In Review: Dance of the Dead #6

A fun final issue, though the climax comes across as rushed.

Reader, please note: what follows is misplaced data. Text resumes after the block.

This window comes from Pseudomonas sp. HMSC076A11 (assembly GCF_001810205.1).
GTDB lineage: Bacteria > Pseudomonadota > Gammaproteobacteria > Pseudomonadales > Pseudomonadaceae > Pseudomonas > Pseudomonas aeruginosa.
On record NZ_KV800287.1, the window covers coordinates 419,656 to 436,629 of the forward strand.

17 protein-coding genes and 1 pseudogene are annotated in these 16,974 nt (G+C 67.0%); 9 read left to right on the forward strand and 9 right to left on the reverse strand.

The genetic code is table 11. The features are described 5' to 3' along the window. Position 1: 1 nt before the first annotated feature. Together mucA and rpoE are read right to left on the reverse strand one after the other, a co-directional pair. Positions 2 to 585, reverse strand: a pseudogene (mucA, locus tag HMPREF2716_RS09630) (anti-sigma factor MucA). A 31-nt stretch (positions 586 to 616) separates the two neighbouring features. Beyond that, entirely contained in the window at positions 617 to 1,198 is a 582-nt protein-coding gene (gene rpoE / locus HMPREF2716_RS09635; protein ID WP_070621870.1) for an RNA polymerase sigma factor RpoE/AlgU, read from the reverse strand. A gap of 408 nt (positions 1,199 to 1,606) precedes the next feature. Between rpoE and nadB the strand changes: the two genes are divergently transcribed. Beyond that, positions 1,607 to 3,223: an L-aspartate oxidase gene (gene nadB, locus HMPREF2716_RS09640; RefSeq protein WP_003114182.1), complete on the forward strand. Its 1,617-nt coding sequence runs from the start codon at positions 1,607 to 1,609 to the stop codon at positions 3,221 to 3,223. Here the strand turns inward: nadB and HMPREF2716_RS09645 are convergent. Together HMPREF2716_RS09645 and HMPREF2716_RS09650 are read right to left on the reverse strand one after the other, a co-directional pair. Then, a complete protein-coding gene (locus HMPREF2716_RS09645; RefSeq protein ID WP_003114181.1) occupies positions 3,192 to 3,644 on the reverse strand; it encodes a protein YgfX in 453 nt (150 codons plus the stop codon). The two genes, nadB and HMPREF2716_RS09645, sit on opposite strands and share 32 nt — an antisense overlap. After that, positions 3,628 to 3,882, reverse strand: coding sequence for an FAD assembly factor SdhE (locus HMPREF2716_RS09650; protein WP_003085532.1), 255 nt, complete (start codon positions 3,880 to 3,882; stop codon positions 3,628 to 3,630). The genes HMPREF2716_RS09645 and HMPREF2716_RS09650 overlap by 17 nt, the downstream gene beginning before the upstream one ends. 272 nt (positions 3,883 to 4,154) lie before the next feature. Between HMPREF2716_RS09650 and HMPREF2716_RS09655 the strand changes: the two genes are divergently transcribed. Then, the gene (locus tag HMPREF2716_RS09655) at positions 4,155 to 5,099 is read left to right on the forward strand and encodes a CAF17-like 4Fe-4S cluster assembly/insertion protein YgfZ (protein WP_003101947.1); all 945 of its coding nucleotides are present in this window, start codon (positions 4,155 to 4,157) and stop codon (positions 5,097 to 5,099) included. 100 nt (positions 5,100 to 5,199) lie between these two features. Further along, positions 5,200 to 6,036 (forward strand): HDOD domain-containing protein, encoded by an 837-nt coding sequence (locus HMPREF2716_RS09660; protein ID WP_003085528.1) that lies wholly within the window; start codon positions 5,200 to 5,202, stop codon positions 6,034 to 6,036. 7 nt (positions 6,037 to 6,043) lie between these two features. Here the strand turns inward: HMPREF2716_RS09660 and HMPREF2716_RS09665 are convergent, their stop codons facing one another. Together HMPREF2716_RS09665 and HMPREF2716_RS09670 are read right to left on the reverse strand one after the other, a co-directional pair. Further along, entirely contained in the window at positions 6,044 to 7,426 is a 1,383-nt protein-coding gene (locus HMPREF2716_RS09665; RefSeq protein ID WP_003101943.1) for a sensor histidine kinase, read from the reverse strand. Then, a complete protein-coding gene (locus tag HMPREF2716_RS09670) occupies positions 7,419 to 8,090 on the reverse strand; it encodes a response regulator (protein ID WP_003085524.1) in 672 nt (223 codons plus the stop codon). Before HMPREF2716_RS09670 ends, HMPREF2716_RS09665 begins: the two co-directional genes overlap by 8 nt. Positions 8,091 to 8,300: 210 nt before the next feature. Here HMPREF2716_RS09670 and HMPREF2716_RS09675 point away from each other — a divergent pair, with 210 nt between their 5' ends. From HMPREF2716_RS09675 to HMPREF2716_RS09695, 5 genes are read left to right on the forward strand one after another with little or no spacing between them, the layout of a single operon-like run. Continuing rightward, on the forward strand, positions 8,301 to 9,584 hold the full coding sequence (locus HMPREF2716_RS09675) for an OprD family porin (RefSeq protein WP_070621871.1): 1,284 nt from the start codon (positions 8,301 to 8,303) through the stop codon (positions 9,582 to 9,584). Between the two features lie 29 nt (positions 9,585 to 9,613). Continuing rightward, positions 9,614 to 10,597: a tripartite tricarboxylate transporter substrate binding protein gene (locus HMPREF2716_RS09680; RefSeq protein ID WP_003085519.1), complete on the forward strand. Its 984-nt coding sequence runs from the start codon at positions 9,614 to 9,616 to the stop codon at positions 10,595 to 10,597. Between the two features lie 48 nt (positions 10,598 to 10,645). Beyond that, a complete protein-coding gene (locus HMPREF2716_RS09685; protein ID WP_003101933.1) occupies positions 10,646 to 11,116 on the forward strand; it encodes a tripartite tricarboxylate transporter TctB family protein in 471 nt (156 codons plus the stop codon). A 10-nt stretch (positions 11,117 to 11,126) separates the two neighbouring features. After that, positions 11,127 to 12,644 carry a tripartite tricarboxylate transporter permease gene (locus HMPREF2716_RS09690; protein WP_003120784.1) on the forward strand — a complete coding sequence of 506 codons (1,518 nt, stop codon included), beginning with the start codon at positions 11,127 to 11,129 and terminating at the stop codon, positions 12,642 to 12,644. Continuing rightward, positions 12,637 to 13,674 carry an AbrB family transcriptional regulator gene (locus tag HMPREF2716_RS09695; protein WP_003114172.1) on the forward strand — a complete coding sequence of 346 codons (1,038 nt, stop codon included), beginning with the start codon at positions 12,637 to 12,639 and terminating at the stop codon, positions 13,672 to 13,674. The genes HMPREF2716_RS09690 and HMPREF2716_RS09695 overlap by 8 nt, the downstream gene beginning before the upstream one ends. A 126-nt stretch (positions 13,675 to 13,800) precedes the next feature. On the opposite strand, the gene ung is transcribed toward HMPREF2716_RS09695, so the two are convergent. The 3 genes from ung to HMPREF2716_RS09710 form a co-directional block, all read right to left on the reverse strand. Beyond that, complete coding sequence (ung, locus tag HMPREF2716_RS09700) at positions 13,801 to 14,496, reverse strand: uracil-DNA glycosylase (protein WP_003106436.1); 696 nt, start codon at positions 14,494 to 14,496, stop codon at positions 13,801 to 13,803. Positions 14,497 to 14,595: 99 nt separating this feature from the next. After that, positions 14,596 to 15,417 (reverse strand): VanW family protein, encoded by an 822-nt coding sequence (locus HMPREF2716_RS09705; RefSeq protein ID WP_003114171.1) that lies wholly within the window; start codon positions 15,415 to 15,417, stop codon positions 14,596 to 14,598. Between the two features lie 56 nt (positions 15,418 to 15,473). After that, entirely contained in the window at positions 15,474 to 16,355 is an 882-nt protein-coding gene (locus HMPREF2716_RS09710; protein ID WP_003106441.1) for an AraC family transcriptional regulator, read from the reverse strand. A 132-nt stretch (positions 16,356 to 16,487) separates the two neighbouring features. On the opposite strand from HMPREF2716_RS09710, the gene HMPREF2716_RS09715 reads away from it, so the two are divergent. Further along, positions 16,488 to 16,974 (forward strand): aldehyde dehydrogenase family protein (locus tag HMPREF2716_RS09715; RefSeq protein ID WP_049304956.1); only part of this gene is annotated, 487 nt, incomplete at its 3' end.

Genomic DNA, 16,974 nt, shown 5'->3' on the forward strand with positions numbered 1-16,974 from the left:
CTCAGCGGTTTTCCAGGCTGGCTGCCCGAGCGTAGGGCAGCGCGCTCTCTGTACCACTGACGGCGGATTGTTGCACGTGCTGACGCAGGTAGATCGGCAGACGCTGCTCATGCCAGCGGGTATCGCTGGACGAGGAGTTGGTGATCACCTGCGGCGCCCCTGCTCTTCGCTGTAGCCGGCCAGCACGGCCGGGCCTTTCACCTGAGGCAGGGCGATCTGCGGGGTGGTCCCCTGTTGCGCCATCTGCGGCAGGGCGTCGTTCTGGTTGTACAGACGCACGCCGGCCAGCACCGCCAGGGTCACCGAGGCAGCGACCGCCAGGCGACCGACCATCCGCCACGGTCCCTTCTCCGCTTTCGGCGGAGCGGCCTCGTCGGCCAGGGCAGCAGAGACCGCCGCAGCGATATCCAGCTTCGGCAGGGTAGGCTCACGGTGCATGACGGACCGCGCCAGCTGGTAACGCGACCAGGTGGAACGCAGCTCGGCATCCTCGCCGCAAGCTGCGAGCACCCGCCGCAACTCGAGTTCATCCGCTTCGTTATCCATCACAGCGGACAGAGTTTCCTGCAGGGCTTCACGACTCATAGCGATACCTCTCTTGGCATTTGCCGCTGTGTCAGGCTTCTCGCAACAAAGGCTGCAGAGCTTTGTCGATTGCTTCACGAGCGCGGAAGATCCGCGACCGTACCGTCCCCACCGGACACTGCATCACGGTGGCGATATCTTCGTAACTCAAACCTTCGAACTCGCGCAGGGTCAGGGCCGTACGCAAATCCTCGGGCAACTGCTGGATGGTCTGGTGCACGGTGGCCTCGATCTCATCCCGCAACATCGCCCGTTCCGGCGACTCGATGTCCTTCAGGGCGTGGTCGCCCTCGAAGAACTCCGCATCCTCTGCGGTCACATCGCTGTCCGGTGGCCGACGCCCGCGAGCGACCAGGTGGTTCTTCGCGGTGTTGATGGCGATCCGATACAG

The covers: A quartet of covers to collect for this final dance. The A cover is by Edgar Salazar and Hedwin Zaldivar and looks terrific. Mary Medina, aka Mystere, is being pulled at by several ghosts. Normally she controls such spirits, but something has made these vapors turn on her. Mary looks outstanding, the ghosts are creepy, and the colors slick, with the ghosts having delightfully transparent wisps coming off of them. This deserves the A position. The B is crafted by Fritz Casas and Sanju Nivangune. This illustration has Jasmine ready to strike Gruel with her blade. The evil Egyptian inspired antagonist is not going to go down that easily and creates several daggers of rock which are streaking the heroine’s way. I like the layout of this, with Jasmine looking strong and her flaming sword looking really impressive. I also like the way the shards are speeding at her. The colors are also good, with that flaming sword nicely catching the eye and leading directly into the title of this series. A change of pace comes from the C frontpiece by Alfredo Reyes and Nivangune. Jasmine the Jinn is is on this cover with her wearing next to nothing, though looking all powerful as she’s engulfed in flames. The colors are incredibly striking, with those violets standing out as much as the yellows and oranges. The final cover, the D, is by Meguro and is another Tarot card that’s been appearing on several Zenescope books. The Three of Cups features the demonic woman that’s been popping up in several titles. Three golden chalices circle about her, causing her to smile at her abilities. The background is a beautiful rural setting composed of a violet stream, emerald moss covered rocks, and beautiful mountains against a stunning yellow sunset. This is beautiful. Overall grades: A A, B B+, C A, and D A